In my seven years in EMS, I have witnessed both the beginning and end of life. I have saved lives and been unable to save lives. I have helped many people and I have failed to help others. I have taken care of premature babies the size of my palm and 400-pound patients struggling with profound medical issues. I have treated a teenager who, though unarmed, was shot multiple times by a police officer and I have treated police officers hurt in the line of duty. I’ve taken care of patients who immigrated to the United States from just about every country one could imagine, and I’ve hiked for five hours in the Himalayas to treat a boy with a head injury. I’ve had patients who depend on ventilators and feeding tubes just to live, and I’ve taken care of patients who just had their vents removed and now breathe on their own again. There is no limit to the continuum of life and I spend every day trying to preserve it. It is in my job description to be pro-life…to be pro-all-life. As such, I have a question for my fellow Christians who self-identify as “pro-life,” and thus align themselves with the Republican Party: At what point does a life lose its value?
I support life whole-heartedly, and as such, I oppose the death penalty. I support gun control, and the ways it will prevent lives lost to senseless violence. I oppose police brutality, and how some lives seem to hold more value than others. I support providing a refuge for people seeking asylum from violent and dangerous countries. I am terrified of a changing climate, and what that means for the future of human life. I support providing positive opportunity and education to children who come from violent upbringings. I oppose war, drones, bombs and the militarization of our society. I support the expansion of healthcare, to provide to all people (regardless of race, class, ability, gender) the basic human right to be treated, cared for and cured of illness. I could go on.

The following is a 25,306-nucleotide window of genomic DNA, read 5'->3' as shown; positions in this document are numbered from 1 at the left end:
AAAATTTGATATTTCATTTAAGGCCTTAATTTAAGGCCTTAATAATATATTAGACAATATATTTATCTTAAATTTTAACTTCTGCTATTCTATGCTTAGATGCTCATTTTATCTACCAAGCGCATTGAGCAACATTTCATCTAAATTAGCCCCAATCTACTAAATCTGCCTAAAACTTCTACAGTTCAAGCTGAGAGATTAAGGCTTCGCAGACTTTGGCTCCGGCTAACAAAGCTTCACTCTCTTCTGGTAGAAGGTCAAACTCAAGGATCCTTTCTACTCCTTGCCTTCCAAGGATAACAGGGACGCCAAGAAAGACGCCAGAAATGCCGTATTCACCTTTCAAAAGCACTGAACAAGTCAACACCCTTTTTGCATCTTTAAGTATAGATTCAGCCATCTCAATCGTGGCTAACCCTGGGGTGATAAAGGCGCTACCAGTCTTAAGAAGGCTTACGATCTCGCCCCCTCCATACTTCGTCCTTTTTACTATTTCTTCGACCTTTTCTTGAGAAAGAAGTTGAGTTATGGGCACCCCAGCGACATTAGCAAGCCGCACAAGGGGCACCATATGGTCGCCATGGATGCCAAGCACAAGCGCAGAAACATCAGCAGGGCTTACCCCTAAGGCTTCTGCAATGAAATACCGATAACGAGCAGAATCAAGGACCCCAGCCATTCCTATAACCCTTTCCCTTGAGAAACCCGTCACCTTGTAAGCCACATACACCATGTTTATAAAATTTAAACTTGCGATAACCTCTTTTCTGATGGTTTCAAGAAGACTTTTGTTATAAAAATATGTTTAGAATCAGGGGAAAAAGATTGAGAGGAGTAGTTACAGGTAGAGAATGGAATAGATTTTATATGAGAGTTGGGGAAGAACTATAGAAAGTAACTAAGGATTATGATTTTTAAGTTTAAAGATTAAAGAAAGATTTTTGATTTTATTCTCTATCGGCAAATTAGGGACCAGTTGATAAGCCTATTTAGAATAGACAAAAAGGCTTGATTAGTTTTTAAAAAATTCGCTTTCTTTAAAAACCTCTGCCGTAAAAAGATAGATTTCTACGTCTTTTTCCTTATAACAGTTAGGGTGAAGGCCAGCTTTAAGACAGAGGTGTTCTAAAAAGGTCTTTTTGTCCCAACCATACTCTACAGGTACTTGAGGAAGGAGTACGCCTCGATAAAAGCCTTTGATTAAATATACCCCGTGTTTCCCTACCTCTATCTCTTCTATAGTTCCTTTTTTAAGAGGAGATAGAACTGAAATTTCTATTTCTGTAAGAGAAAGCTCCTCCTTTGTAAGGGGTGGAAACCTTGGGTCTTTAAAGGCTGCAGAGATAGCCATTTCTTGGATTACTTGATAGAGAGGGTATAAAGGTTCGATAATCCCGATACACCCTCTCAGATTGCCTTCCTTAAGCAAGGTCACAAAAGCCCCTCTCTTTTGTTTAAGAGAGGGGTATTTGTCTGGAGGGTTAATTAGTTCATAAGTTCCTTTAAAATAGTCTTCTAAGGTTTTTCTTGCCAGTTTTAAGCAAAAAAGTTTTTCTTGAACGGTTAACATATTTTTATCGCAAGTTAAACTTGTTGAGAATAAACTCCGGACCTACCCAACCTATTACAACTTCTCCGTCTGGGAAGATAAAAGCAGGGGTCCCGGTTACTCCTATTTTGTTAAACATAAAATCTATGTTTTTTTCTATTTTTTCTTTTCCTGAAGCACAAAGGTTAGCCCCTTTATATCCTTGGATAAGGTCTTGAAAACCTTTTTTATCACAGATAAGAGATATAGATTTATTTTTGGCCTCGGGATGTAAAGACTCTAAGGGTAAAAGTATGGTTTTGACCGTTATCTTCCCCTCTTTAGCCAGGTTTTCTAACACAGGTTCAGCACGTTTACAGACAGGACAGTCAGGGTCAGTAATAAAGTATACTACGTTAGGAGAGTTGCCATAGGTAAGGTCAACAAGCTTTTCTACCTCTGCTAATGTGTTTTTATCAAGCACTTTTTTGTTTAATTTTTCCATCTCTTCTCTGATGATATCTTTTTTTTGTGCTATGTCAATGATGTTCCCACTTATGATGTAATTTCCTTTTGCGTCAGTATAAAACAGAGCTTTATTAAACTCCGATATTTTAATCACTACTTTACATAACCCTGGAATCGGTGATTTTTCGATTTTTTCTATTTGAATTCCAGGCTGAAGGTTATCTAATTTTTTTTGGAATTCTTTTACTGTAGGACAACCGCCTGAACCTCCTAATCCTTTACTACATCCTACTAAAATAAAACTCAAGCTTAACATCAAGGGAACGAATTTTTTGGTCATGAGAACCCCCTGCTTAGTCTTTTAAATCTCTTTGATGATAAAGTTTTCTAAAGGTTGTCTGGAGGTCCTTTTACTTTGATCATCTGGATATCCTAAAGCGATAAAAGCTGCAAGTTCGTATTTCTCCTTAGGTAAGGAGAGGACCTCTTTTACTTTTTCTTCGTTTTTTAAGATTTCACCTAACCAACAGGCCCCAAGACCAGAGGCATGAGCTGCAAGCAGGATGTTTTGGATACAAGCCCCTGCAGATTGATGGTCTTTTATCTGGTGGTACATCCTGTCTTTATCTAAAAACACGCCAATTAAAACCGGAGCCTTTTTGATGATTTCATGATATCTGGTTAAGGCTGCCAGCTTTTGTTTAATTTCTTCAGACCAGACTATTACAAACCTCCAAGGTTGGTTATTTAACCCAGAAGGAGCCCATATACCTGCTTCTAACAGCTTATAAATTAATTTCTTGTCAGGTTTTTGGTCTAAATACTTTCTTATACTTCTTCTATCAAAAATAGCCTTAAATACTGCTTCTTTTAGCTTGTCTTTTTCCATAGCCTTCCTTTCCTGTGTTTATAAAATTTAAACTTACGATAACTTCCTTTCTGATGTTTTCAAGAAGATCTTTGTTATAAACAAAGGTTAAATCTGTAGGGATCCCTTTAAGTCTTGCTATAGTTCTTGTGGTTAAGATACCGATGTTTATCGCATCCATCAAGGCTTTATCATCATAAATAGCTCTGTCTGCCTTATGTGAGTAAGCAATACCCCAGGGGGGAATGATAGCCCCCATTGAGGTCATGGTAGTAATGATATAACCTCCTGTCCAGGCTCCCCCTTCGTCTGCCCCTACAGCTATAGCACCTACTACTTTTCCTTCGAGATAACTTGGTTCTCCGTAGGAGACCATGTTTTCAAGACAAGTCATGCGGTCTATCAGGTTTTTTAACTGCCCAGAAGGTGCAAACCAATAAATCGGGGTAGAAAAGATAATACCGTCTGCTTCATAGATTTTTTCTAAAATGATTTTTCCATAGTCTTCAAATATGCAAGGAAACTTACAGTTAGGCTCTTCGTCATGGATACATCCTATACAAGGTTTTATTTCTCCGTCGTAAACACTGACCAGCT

None of these so-called “political” issues can be seen in a vacuum. Life is life. And so I implore those who politically lean right, especially because of the issue of abortion, to return to your faith perspectives as you answer the question: at what point does a life lose its value? If you are going to identify as pro-life, I plead with you to be truly pro-life, whether that life be the life of an unborn child, a child born with a chromosomal disorder needing expensive long-term health care, the parents of a child born in poverty, a convicted murderer, a refugee from a hostile country, a black teenager, a police officer, a child of the inhospitable environment of the future, a Syrian woman, or an American soldier. Life is life. And if you do not stand up for all life, you are not pro-life, you are merely anti-abortion, and that’s not Christian, it’s political.
I’d like to bring you back to Christmas eve, when I sat in the back of an ambulance with the mother of a child who was not supposed to live, who quietly told me, “men like [the president-elect] believe that they are powerful, but that’s not power, it’s force. My daughter is powerful. She is barely six pounds, and she’s already deeply moved and changed the lives of innumerable people.” So I leave you with this message about power, and urge us as humans to choose the power of life over the force of intimidation. And insist that we forget our party lines to come together to be truly “pro-life” (or “pro-human” perhaps) because ultimately it’s not about picking a “side”; it’s about being a human among other humans.
*Name changed for privacy